Abbott Expands Sony Spyware Suit

Music giant also engaged in deceptive practices, AG says

Attorney General Greg Abbott
Attorney General Greg Abbott (Photo By Jana Birchum)

Texas Attorney General Greg Abbott on Dec. 21 socked Sony BMG Music Entertainment with additional allegations related to a rogue spyware program contained on thousands of copies of 52 music titles. Last month Abbott filed the first-ever suit under Texas' newly enacted Consumer Protection Against Computer Spyware Act of 2005 against Sony, alleging that in the course of trying to prohibit unfettered copying of copyrighted music, the company caused consumers to unwittingly install cloaked files that offer hackers and identity thieves easy access to personal information. In the course of trying to prevent illegal copying, Abbott said, "It turns out that Sony BMG is the one acting illegally." Last week, Abbott amended his suit, to allege violations of Texas' Deceptive Trade Practices Act, including that Sony misrepresented that its "goods or services are of a particular standard, quality, or grade," when in fact they are not. In part, Abbott's amended suit alleges that instead of installing the cloaked files onto a consumer's computer only after the user has agreed to an End User License Agreement, the spyware files are actually installed onto the computer whether or not a consumer agrees to the EULA's terms. "We keep discovering additional methods Sony used to deceive Texas consumers who thought they were simply buying music," Abbott said. "Thousands of Texans are now potential victims of this deceptive game Sony played with consumers for its own purposes." Abbott has also penned a letter to Texas retailers warning that continuing to sell the infected CDs titles – including discs from Phish frontman Trey Anastasio, Earl Scruggs, and Celine Dion – the retailers run the risk of becoming defendants in the pending suit.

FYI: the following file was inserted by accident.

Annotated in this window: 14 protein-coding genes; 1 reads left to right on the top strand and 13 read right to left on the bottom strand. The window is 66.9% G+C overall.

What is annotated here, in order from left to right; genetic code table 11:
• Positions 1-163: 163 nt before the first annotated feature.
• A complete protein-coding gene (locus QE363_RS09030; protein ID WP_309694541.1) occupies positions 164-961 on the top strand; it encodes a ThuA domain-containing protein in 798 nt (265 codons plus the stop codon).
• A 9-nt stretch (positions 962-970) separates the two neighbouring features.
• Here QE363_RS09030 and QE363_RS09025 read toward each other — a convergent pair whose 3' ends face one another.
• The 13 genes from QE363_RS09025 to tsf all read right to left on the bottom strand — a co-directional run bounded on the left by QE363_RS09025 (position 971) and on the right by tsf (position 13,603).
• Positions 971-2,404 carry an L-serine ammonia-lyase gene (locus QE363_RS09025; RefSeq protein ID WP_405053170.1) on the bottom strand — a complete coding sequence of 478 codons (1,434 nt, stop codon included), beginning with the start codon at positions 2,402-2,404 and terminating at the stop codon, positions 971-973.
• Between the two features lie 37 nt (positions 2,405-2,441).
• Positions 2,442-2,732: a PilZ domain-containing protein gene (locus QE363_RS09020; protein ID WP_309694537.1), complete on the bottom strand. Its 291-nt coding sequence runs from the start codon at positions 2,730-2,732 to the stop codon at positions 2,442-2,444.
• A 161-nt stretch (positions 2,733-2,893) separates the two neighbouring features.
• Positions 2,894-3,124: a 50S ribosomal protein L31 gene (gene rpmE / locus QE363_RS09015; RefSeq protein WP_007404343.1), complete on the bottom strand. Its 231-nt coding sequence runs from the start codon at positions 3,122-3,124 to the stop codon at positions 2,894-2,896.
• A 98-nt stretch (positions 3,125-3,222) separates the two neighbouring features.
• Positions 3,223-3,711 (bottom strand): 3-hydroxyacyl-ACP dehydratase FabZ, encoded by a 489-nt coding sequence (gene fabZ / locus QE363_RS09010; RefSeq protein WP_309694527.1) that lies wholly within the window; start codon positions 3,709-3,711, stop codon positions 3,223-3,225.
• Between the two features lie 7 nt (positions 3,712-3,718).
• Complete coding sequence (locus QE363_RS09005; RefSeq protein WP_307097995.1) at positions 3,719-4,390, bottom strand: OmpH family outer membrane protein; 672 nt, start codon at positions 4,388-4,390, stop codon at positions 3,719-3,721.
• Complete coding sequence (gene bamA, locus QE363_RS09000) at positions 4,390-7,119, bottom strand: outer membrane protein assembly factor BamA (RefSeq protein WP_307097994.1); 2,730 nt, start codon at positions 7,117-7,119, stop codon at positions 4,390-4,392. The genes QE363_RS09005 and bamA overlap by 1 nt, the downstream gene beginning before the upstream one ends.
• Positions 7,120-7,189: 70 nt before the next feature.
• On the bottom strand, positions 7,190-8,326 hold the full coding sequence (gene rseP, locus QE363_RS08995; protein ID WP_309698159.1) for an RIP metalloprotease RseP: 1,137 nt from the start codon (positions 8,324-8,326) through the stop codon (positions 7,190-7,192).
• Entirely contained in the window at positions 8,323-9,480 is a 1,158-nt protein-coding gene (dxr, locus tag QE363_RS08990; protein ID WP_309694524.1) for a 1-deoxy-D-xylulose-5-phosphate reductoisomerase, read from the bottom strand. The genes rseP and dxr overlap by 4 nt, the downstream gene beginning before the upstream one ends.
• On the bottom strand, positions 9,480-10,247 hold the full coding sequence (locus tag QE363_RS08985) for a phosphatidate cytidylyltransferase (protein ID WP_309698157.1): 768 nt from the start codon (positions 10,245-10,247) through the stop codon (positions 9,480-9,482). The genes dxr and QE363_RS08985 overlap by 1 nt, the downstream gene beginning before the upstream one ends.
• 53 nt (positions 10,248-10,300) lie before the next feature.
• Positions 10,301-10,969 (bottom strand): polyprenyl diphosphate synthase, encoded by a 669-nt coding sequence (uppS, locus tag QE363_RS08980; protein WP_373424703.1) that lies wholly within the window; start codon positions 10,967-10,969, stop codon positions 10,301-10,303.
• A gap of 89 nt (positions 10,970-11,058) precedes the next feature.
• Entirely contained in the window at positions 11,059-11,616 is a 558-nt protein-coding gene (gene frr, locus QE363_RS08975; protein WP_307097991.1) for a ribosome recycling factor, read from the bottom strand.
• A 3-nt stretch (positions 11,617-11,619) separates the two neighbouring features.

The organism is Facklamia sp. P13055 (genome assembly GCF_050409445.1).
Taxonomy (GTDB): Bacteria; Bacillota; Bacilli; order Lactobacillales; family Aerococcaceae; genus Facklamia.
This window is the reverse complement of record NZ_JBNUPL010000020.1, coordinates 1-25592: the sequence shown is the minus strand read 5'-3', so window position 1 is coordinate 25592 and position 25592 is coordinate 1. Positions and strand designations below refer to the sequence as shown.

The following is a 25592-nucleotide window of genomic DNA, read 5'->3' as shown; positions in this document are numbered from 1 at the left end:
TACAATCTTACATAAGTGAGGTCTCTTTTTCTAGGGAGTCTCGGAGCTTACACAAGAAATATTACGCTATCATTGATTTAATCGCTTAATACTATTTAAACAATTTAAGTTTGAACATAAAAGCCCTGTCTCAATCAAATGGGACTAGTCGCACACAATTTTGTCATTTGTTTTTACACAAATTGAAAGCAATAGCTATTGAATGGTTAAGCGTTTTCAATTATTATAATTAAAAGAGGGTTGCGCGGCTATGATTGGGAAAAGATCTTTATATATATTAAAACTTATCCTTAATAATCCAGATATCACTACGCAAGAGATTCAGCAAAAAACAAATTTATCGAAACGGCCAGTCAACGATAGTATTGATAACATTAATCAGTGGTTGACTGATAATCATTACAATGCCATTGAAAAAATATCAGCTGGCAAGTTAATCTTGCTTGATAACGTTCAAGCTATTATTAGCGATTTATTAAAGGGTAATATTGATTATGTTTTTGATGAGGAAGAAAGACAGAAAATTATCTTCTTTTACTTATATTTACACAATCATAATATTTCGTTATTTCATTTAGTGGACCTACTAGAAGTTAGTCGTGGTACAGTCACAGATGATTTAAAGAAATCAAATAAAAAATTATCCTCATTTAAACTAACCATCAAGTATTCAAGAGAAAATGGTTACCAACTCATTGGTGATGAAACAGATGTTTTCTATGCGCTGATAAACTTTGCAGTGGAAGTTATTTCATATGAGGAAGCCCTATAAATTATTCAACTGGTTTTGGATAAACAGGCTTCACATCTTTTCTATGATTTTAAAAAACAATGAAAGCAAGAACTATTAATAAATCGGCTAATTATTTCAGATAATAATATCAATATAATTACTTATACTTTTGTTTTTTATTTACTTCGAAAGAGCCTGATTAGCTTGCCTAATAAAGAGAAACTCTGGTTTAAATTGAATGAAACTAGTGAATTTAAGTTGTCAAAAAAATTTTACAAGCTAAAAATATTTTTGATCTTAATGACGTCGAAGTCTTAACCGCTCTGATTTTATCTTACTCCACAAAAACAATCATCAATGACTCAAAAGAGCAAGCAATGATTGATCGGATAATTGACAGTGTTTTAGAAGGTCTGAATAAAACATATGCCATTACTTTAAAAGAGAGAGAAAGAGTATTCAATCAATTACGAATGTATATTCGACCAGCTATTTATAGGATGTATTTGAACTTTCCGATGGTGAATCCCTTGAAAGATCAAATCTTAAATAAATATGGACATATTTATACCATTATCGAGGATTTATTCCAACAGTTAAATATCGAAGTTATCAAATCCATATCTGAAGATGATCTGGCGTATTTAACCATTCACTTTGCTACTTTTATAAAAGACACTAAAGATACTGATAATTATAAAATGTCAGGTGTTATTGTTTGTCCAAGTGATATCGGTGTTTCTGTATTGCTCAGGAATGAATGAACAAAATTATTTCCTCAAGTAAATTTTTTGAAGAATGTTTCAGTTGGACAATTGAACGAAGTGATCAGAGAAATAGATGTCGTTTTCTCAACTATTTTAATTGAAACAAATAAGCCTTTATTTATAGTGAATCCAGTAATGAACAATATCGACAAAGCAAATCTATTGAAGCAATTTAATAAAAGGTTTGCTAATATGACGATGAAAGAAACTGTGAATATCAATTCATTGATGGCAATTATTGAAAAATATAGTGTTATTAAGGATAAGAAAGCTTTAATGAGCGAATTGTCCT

Each violation of the DTPA is punishable by a maximum $20,000 fine; each violation of the CPACS is punishable by up to $100,000. For more on the lawsuit, go to www.oag.state.tx.us.

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